Dr. Marsden Wagner, who was formerly the WHO’s Director of Women’s and Children’s Health, wrote about this phenomenon in his seminal piece ‘Fish Can’t See Water’  which points out that because doctor’s don’t know any better, they can’t do any better.


It makes me very, very sad that women are continuing to hand over their power in this, the most feminine of arenas, to men. Until we stand up and wrest our power back from the patriarchal system that Birth is embedded in in this country, we can never truly expect the lot of women and children here to improve. As long as we are happy to be compliant, we will continue to be complicit in our own subjugation.


Published by

Hazel Katherine Larkin


2 thoughts on “A Section of Society…..”

  1. Have you researched the proportion of Caesarian sections requested by the mothers themselves? If a worried woman requested a section and her “arrogant, condescending, and patronising” obstetrician refused to perform it, would you support him (or just as likely her) in overturning her choice for the birth of her child? Have you researched the proportion of sections requested by harassed midwives on too busy labour wards? Have you seen experienced obstetricians decide to perform a vaginal delivery even though they may later face litigation from parents who expect a “perfect” birth – whatever that is? Have you considered anything other than the tired old argument that all obstetricians are patriarchal and arrogant, and modern women remain apparently incapable of speaking up about their pregnancies and labours, somehow intimidated into silence in 2012? Just a few questions to expand the debate!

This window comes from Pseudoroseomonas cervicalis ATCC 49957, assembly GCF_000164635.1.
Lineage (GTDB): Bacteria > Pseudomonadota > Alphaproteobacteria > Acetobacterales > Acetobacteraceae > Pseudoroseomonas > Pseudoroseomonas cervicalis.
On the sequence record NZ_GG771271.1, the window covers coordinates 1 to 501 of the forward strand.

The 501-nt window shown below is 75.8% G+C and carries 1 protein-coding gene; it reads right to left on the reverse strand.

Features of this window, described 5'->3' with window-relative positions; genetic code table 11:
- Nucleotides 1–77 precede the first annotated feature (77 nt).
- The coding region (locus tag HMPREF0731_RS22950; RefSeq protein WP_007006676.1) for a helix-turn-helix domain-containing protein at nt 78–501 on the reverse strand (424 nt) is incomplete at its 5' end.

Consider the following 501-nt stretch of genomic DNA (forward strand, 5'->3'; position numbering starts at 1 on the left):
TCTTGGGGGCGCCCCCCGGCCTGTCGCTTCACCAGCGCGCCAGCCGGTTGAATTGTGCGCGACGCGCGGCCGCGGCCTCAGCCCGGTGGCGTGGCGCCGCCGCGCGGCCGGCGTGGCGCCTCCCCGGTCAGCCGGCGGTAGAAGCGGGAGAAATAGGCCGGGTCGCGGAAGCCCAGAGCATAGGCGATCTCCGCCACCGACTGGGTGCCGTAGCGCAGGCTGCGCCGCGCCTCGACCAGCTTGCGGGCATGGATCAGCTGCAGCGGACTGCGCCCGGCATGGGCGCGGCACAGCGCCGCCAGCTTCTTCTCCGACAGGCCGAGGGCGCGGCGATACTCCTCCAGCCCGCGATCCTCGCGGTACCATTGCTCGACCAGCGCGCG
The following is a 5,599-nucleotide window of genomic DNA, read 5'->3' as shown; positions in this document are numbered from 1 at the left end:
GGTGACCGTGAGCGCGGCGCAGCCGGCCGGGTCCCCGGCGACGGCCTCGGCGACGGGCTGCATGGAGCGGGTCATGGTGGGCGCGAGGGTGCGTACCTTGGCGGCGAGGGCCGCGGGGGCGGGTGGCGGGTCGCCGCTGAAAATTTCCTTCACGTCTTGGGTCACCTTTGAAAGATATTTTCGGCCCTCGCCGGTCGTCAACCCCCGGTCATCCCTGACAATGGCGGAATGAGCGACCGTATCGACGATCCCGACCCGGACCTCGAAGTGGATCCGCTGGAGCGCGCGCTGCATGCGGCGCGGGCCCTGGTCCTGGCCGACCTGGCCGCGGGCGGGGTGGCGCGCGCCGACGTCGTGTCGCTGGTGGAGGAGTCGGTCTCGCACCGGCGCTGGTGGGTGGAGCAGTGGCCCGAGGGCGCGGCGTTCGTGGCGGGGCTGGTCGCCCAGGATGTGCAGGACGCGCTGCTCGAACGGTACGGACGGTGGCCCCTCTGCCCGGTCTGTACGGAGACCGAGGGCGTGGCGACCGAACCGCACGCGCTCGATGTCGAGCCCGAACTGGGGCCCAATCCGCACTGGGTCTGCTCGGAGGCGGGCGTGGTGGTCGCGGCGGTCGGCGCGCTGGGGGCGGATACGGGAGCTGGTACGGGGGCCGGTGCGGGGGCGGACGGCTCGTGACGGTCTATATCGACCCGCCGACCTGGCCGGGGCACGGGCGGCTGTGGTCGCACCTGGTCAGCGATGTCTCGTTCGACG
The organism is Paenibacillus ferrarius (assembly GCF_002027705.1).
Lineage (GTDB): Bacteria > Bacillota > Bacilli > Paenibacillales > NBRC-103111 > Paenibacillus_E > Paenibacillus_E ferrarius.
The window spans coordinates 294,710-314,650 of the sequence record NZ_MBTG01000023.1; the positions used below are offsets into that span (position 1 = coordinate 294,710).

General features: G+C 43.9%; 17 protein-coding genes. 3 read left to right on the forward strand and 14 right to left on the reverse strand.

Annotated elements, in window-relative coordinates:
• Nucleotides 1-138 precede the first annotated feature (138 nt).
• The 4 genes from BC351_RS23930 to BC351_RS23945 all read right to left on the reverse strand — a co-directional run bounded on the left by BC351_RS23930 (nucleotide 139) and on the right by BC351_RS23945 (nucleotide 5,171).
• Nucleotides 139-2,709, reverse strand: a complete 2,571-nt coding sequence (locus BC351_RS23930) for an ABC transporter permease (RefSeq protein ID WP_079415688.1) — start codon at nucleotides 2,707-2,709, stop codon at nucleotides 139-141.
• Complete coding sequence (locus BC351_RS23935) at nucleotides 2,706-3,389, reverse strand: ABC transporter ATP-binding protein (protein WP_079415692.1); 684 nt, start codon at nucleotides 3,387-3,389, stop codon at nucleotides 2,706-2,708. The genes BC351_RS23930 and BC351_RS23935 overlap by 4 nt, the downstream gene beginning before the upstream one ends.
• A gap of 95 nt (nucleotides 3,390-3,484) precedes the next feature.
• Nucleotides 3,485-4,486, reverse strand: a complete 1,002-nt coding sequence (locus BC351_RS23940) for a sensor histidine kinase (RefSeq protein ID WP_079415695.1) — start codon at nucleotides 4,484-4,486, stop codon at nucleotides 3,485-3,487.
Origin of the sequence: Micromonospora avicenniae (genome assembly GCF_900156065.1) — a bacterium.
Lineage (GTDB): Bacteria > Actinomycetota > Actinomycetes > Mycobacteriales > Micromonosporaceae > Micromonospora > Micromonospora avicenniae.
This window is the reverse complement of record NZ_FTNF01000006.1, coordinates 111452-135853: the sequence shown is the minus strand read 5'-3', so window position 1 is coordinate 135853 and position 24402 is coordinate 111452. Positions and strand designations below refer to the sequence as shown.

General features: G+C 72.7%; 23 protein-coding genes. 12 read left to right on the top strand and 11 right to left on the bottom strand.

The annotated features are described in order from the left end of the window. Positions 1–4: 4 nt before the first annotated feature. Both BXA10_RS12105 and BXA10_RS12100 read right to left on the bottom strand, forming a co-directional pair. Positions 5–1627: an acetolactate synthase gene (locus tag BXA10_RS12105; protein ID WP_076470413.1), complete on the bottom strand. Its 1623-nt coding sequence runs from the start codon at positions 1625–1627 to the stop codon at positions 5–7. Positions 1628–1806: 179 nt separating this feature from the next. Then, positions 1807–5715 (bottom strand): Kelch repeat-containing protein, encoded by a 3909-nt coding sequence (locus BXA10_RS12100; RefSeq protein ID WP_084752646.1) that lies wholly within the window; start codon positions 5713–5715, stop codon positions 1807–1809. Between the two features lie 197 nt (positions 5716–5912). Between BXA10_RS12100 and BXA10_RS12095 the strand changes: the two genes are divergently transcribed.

1. Hi!

      Thanks for your comment – and apologies for taking so long to reply; am in dissertation hell at the moment!

      The purpose of my post was to address Peter Boylan’s comments, not necessarily discuss every aspect and element of the debate.

      What I would love to see is women making informed choices. Informed choice can only be made if a person is informed of all the possible risks to the decision they are thinking about making. It means that the professional in whom the woman trusts goes through with her the benefits, risks, alternatives, and looks at what her instinct tells her. It would also mean discussing a woman’s fears and desires in depth. Unfortunately, unless a woman can afford/find an independent midwife who will attend her in the comfort and safety of her own home, that is likely to happen.